The 12 day old waxing Moon brings sunrise to western Oceanus Procellarum, the ocean of storms. That means Aristarchus and Vallis Schroteri are near their visible best on this night, a night that Mojo and I set up our two sidewalk telescopes on a Monrovia corner sidewalk. We were soon joined by Mark and Lisa Rooney, fellow members of the Los Angeles Astronomical Society (LAAS) and the Sidewalk Astronomers who we met just the week before at a Griffith Park star party. Mark set up his Meade LX200 next to our two scopes. Soon we were joined by LAAS members Dave Nakamoto and Tim Thompson, who provided telescope nudging relief and astronomical interpretation to the nearly 200 visitors to our eyepieces over the next 2 hours. Mojo aimed at Jupiter. Mark aimed at Saturn, and I got dibs on the Moon.
If you are a lunatic like me, the Vallis Schroteri region is an area of never ending awe. This part of Oceanus Procellarum is rich in volcanic structures. Selected as a landing site for the Apollo missions, it lost out to Hadley Rille as Apollo 15th's landing site. Among the many interesting features in this area is the bright young crater, Aristarchus. You've all seen a bright white crater north west of Copernicus. That's Aristarchus! It almost looks like someone put a dab of whiteout on a crater. Aristarchus is even visible on the night side of the moon during Earthshine!
Telescopes of all sizes can pick out Vallis Schroteri, the largest sinuous valley on the moon. At the beginning of the snakelike valley is the cobra head feature, a 10 km widening just north of a tiny crater. The valley meanders in a "U" shape for 160 kilometers from the crater Herodotus to the south. At some points the valley narrows to only 500 meters wide. It terminates at a 1,000 meter high precipice on the edge of an uplifted tetragonal shaped continent called the Aristarchus Plateau. David Nakamoto commented that the plateau really did appear elevated with respect to the surrounding lunarscape when he took a look. That's the beauty of frequent lunar observing. You really see amazing details when the sun angle is just right, and hour by hour, the angle shows old favorite features in a new light, literally.
Another unusual landscape that was starkly lit by sunrise was the Marius Hills. This area, like all the features I mention in this write up, looks best at sunrise (4 days after first quarter) or at sunset (4 days after last quarter). This is an area of 300 small steep-sided hills and domes. The best way for me to describe it in words is that it looked like shadows over a piece of pebbly laminate, like the ebony star or Wilsonart pebble sand laminate on the sides of my telescope. If I pretend a piece of laminate is the surface of moon near the terminator, and I shine a flashlight across it at a low angle, mimicking a rising sun over the laminate, the raised "bumps" look like the Marius Hills with shadows pointing away from the flashlight or away from the sunrise. That's what the Marius Hills looked like to me. Like hundreds of small bumps, each with a shadow facing the terminator. It was quite an amazing sight!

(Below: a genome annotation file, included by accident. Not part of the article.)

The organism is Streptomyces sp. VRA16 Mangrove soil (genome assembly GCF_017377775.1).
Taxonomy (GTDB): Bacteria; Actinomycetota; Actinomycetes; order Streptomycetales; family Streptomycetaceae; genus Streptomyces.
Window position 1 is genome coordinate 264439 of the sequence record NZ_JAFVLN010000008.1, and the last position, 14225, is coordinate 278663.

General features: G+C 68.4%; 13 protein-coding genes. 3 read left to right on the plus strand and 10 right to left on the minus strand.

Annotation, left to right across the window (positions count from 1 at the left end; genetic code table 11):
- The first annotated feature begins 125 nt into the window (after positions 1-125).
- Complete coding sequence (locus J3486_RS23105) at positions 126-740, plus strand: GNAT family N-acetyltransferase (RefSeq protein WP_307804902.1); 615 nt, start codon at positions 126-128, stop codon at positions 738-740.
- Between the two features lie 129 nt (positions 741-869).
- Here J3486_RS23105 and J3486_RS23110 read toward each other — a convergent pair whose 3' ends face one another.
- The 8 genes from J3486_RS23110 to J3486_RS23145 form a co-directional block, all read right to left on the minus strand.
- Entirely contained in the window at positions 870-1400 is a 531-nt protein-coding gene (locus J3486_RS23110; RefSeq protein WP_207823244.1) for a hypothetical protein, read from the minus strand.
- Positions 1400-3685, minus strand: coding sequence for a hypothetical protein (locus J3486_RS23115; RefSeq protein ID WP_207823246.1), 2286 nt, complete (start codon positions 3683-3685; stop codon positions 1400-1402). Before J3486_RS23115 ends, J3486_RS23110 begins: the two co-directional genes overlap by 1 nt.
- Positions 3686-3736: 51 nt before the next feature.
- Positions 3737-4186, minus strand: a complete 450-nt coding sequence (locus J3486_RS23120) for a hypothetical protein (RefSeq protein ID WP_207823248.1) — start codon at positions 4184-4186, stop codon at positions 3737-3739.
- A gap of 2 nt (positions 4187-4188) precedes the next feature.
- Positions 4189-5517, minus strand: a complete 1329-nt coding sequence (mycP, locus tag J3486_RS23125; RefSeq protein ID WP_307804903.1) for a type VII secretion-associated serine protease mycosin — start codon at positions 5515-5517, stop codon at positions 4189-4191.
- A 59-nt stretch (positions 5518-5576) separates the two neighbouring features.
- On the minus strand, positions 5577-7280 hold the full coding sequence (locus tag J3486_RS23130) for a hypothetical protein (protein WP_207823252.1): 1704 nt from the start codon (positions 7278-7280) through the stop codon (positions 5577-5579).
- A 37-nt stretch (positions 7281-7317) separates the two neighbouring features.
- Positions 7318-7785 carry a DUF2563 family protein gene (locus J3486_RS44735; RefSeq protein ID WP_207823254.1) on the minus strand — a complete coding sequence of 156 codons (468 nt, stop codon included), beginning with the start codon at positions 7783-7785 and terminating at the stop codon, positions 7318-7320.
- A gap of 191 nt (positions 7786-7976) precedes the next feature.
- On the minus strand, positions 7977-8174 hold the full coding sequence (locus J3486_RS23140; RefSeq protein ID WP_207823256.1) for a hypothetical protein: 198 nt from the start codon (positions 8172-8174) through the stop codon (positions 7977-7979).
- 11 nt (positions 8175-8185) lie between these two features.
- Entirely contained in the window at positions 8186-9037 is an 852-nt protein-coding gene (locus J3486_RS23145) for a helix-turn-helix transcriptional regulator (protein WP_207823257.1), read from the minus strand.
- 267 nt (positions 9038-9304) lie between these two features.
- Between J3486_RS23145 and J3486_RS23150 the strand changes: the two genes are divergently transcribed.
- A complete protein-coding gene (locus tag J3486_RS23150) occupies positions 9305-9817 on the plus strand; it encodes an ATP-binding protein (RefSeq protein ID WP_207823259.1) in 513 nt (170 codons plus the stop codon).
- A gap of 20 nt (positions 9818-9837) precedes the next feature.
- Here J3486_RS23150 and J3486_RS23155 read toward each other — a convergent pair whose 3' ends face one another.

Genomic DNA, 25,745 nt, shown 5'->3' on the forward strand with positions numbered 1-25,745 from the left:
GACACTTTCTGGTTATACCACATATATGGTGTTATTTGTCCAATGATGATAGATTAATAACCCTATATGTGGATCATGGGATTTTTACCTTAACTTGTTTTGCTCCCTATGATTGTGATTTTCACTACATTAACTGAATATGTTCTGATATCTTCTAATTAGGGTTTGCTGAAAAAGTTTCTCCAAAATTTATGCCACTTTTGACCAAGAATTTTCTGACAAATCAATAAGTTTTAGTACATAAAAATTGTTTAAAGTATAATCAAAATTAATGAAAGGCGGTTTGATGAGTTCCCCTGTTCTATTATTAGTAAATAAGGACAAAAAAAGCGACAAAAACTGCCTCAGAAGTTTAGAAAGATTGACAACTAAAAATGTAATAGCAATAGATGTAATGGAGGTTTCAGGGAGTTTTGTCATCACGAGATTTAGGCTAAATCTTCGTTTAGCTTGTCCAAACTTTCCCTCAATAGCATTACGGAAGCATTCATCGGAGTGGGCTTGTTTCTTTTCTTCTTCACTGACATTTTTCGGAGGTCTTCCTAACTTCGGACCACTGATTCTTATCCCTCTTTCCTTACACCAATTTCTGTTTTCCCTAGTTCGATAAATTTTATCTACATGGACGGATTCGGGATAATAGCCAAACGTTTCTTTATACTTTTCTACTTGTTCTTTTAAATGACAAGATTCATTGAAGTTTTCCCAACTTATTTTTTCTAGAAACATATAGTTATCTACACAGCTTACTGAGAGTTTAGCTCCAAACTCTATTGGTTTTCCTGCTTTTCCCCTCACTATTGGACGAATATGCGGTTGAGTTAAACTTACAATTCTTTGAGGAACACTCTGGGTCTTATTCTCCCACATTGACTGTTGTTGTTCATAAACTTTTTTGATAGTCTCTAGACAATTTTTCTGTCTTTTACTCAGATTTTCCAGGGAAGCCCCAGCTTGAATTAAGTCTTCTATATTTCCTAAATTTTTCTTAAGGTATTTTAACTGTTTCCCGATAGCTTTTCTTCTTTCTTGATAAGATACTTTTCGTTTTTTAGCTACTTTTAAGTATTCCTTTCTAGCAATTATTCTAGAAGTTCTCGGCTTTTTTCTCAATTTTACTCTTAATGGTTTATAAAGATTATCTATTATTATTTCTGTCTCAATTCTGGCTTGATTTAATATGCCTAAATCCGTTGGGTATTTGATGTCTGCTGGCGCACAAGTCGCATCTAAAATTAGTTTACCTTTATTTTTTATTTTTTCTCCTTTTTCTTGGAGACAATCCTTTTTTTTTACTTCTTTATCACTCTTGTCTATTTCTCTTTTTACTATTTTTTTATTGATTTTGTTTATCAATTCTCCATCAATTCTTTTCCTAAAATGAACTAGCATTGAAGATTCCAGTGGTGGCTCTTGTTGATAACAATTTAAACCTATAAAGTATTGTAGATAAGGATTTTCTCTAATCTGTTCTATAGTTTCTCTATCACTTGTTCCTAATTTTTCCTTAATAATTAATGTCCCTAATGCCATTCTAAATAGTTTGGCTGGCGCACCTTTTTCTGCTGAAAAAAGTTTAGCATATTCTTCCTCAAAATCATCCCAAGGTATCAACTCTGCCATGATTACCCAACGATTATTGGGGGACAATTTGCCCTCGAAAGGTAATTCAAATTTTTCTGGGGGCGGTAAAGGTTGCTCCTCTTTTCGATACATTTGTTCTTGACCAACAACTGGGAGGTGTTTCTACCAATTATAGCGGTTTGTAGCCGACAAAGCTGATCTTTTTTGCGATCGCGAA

There are many interesting studies of lunar domes. C. Weitz and J. Head of JPL studied the volcanic features of the Marius Hills complex using multispectral data from the Clementine UV- visible camera, and compared them to other lunar domes and cones. An abstract of their work is provided below, as are some images and observing notes. I hope this article encourages you to observe familiar areas of the moon and look for some of the amazing lunar domes.
The Hitchhiker Guide to the Moon - click on the numbered sections for observing notes of the areas. These sections correspond to the Rukl Atlas of the Moon maps. Aristarchus Map 18, Marius Hills Map 29.
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